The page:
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Posole

Simply Food

October 19, 2012
By Wendy Monro , The Journal

It's amazing how a little thing can pique your interest and you want to learn more. Then, you delve further, in order to gain more knowledge into something, and it turns out to be even more fascinating than you ever dreamed.

That is what happened to me this week as I tried to come up with something tasty to make for my article. As usual, I looked through countless recipes and read many articles. Then, I came across a recipe, which incorporated hominy. Huh I had never tried hominy before. Well, I have had grits but I am not sure if that is the same. Grits may be ground up hominy but don't quote me on that. I'm just guessing here.

When I was a little girl, my grandmother lived in the South. Each year she moved. She lived in Little Rock, Ark., Shreveport, Texas, Baton Rouge, La., Houston, Texas, and San Antonio, Texas. Each time she moved, I would travel to her new place for a weeklong visit in the summer. We ate grits for breakfast and had okra with our dinner.

Article Photos

Submitted photo
Posole, made vegetarian style with eggplant, tomatoes, chili peppers, celery and hominy.

My favorite type of food was Tex-Mex. Everything was so yummy. My most beloved thing to eat while she lived in the South, were the sopapillas. These were fried tortillas, which puffed up in oil. They were sprinkled in powdered sugar. We poked a hole in these and poured honey inside. Oh, this was heaven to an eight-year-old girl. It was a bite of hot, sweet, drippy, sugary, greasy, loveliness. My grandma took me to 7-11 every day for a Coke Icee and then to a Tex-Mex restaurant each night for dinner with sopapillas. I was so spoiled when I spent my week with her.

All of these memories came flooding back to me when I ran across this recipe for posole because it had hominy in it. Hominy makes me think of the South even though I don't remember ever trying it. I see cans of it in the store all of the time but I never knew what I would make with it until this recipe came along. First I read that posole is a rustic stew eaten year round in the pueblos of New Mexico. I remembered that I have seen this as a soup listed on Mexican restaurant menus.

However, and this is where the deeper knowledge became fascinating, there is more to the posole story. Ancient Mexicans believed that the gods made humans out of masa or cornmeal dough. Really, they actually believed people were made out of corn? I guess our skin seemed cornmeal like to them. Strange. But wait, it gets stranger. So, corn was thought of as a sacred food to the Aztecs and others from Mesoamerica. These pre-Colombian people only ate corn for special occasions. I would think it would be weird to eat the ingredient that we were supposedly made out of.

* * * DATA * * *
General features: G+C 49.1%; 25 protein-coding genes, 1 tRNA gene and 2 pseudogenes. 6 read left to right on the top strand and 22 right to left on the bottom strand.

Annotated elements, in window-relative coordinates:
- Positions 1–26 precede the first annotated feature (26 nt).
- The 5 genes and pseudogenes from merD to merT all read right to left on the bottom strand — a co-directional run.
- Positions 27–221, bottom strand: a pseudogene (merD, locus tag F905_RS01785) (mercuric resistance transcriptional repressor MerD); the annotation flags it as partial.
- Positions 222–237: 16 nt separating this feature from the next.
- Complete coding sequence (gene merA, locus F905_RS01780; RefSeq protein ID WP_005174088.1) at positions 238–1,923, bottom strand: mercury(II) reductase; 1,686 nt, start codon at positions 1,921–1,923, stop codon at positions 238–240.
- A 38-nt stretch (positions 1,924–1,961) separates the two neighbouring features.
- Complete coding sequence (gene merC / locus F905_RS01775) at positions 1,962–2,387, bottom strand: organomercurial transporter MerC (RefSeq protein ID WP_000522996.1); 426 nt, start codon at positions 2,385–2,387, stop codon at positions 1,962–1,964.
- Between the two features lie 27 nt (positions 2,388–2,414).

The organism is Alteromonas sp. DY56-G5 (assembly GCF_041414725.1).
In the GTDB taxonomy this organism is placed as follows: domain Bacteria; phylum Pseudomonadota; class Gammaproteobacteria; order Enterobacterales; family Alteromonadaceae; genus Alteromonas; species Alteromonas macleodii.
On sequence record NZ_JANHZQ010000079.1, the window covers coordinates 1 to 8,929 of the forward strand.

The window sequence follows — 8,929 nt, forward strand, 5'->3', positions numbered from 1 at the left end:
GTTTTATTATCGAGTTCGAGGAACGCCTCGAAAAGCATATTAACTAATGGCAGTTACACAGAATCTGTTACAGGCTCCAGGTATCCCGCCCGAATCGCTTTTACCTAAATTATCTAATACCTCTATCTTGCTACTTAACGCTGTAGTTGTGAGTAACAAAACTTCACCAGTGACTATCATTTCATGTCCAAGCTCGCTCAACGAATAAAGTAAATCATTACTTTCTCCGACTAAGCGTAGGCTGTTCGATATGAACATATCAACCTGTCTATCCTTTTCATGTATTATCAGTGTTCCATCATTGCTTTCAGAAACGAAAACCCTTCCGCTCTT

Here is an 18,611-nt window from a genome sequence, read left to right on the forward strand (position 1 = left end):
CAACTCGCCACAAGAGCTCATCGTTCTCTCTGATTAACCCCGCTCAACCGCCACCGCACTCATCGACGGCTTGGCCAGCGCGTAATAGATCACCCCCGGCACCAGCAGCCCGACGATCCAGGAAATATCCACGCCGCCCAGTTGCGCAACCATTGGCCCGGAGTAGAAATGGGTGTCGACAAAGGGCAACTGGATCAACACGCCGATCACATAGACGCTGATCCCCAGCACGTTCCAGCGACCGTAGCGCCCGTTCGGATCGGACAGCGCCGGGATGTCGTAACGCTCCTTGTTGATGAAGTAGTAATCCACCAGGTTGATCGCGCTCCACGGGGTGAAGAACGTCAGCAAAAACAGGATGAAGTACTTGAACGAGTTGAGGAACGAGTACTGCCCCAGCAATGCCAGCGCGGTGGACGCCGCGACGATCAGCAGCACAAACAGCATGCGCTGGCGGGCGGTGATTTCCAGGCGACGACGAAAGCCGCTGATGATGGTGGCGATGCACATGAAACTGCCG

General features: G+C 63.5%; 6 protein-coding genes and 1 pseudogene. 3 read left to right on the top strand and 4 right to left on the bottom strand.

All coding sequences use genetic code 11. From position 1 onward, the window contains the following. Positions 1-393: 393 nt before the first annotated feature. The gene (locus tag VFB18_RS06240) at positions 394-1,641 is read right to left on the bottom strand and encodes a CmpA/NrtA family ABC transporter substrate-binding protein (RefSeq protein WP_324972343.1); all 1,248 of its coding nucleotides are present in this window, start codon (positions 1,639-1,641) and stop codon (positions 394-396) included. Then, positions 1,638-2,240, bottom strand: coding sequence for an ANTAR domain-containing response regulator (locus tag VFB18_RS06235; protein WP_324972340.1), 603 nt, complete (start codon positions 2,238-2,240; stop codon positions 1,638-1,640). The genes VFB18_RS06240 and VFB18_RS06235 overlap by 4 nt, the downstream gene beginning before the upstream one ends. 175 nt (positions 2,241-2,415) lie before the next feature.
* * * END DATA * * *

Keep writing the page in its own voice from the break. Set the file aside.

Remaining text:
Fact Box

Posole

Time: 45 minutes

Serves: 4

2 tablespoons olive oil

1 cup celery, sliced

2 leeks, sliced

2 cloves garlic, sliced

1 zucchini, sliced thick

1 small eggplant, diced

2 cups cherry tomatoes

1 large can hominy

1 can diced tomatoes with chili

3 bay leaves

1 tablespoon Mexican saffron

2 tablespoons oregano

4 cups vegetable broth

2 cups water

1 teaspoon fresh thyme, chopped

1 teaspoon fresh sage, chopped

salt to taste

1 avocado, diced

4 tablespoons cilantro, chopped

1 tablespoon red chili flakes

In a large pot, heat the oil over medium high heat. Add celery and leeks. Saute for a few minutes. Add garlic, zucchini and eggplant. Saute for ten minutes more. Add tomatoes, hominy and diced canned tomatoes with chili. Add bay leaves, saffron, oregano and mix well. Pour in broth and water. Bring to a boil and reduce to a simmer. Simmer for twenty minutes. Add fresh herbs. Salt to taste. Add diced avocados, cilantro, and chili flakes to garnish.

That seemed strange enough, until I read further. Wait for it. When meat was added to the corn for these ancient sacred rituals, human meat was used. Yes! Human meat! Sorry. I know that is really gross to think about. I just felt that it was interesting enough to mention in the article. How could I leave out that historical fact? These ancient people ate human meat and the hominy as an act of religious communion.

Later, cannibalism was banned, and they substituted pork because they believed pork, "tasted similar." Eeewww. That might put you off pork for a while. I know it has for me.

Well, needless to say, I had to make my version vegetarian. I couldn't stomach the pork version. I think I would always be thinking about those ancient humans. I did make it very hearty by adding eggplant, zucchini, tomatoes, chili peppers, celery, and (of course) hominy. I was really impressed with how it turned out. The hominy made it more filling and so delicious. I love the chewy texture of it and not because it reminded me of eating skin. Huh, maybe it was a bit fleshy. Turns out hominy is corn processed to remove the hull and germ and in such a way that allows it to puff up to twice its original size. It's really interesting to eat and is not sweet like sweet corn at all. It has a blander flavor but works well in dishes such as posole, which already has so many flavors. If you weren't completely grossed out, I'd give posole a shot (with or without the pork). It really is delicious.

 
 

 

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